You have one new Facebook notification: You’ve been served

The allowance of service through Facebook by a federal judge raises questions and concerns regarding this novel method.

Photo by Adam Steele

“You’ve been served” is something no one ever wants to hear, but what if while checking out your new friend requests on Facebook, you were also greeted with a notification of service?  While it seems far-fetched, Manhattan federal judge Paul Engelmayer ruled in March that U.S. Government lawyers could serve process on a group of defendants in India via Facebook.

The Federal Rules of Civil Procedure require the method of service to be one reasonably calculated to give notice.

Rule 4(f) of the Federal Rules of Civil Procedure (pdf) requires that a defendant living in a foreign country must be served by an internationally agreed means of service that is reasonably calculated to give notice, such as those authorized by the Hague Convention.  If there is no internationally agreed mode of service, the chosen method must be one that is reasonably calculated to give notice.  The Rules also grant the courts discretion regarding the methods of service so long as the chosen method does not override any international agreement already in place.

While a number of courts have begun to allow plaintiffs to serve court papers through email, very little case law exists concerning the service of process using social media sites such as Facebook.

Courts “must be open to new technologies, rather than dismissing them out of hand.”

Judge Engelmayer stated in his ruling, “that service through Facebook was a ‘relatively novel concept,’ and the defendants might not receive legal notice through it.” 2  Despite the fact that Facebook might not be the most ideal form of service, it is not specifically prohibited by the Hague Convention or Federal Rules of Civil Procedure.

While courts remain skeptical about using Facebook to serve court papers, Engelmayer notes that courts “must be open to new technologies, rather than dismissing them out of hand.”  He sees service of process via Facebook as a precaution to ensure thoroughness, and the defendants were also to be served by email.

Judge Engelmayer issued this ruling in a case brought by the Federal Trade Commission (FTC) against PCCare247 Inc. in September of 2012.  PCCare247 was one of fourteen corporate defendants and seventeen individual defendants named in six legal filings.  The corporation is alleged to be part of a tech support scam where telemarketers deceive consumers into believing that their computers have viruses and then charge them as much as five hundred dollars to remedy the issues.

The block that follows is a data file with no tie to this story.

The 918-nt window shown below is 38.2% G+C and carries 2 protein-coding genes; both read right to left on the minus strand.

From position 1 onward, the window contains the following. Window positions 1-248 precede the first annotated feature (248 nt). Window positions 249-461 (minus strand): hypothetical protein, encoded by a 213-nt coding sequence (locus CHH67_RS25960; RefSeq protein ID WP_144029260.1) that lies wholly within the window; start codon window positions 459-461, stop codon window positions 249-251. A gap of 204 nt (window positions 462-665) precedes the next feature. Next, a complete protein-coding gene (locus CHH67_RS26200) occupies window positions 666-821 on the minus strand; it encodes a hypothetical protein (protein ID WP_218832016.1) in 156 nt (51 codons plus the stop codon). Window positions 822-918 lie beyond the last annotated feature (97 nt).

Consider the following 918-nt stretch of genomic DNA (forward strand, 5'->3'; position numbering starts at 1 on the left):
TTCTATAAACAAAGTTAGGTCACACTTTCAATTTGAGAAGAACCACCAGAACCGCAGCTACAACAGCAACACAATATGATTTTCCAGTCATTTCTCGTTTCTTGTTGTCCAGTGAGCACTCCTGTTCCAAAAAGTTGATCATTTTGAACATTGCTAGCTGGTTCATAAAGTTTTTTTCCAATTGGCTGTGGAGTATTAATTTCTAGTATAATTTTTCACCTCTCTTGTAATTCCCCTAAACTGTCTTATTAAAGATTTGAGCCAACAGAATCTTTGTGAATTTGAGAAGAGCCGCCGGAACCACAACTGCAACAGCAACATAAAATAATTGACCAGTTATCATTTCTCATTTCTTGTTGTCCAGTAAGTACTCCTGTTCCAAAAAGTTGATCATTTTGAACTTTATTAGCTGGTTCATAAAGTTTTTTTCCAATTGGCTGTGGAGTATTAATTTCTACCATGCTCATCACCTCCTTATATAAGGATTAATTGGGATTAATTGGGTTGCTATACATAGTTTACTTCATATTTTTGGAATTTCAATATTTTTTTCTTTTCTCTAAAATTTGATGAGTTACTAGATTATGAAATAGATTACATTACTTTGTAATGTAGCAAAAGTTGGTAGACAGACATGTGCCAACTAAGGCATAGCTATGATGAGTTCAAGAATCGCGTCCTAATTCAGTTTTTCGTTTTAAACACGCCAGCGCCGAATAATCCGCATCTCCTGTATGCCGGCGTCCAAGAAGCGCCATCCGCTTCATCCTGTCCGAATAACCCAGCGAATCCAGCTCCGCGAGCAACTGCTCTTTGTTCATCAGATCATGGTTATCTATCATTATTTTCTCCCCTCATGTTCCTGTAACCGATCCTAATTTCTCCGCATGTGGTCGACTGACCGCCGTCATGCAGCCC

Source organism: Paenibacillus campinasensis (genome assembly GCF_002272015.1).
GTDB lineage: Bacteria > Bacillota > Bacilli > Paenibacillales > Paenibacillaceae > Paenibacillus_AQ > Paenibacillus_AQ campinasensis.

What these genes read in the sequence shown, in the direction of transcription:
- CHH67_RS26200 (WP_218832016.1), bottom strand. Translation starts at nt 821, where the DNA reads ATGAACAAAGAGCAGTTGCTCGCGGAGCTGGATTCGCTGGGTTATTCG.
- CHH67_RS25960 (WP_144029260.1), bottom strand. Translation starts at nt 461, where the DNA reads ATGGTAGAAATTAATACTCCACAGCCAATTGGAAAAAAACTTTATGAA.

The operations were based primarily in India and targeted English-speaking consumers in the United States, Canada, Australia, Ireland, New Zealand, and the U.K.  The scam was largely carried out over the telephone; however, some consumers were scammed through certain Google searches performed on their computers.  The defendants were charged “with violating the FTC Act, which bars unfair and deceptive commercial practices, as well as the Telemarketing Sales Rule and with illegally calling numbers on the Do Not Call Registry.”  While two of the named defendants settled with the FTC in May, the PCCare247 defendants are still engaged in active litigation with the FTC.

While Facebook is a common form of communication, the Rules of Civil Procedure still apply.

The United States and India are signatories to the Hague Service Convention, which governs service of process overseas.  The Hague Convention allows for service of process through means specifically enumerated in Article 10.  India has objected to the means within the Article, but Engelmayer’s ruling posits that a court still has discretion, under Rule 4(f)(3) of the Federal Rules of Civil Procedure, to order or allow alternative methods of service that are not specifically mentioned in Article 10.  Facebook is a method not enumerated in Article 10.

While a number of courts are likely skeptical about using Facebook as a method of service, legislative bodies may make the decision for the courts whether to allow a party to serve process through social media websites.  In fact, Texas legislators introduced House Bill 1989 to do just that, allowing the state or an individual plaintiff to serve notice of a lawsuit through an “electronic communication sent to the defendant through a social media website” if the court finds certain conditions are met.  According to Paul H. Cannon of the Texas law firm Simmons & Fletcher, however, this form of process fails to serve the purpose intended under the Federal Rules of Civil Procedure.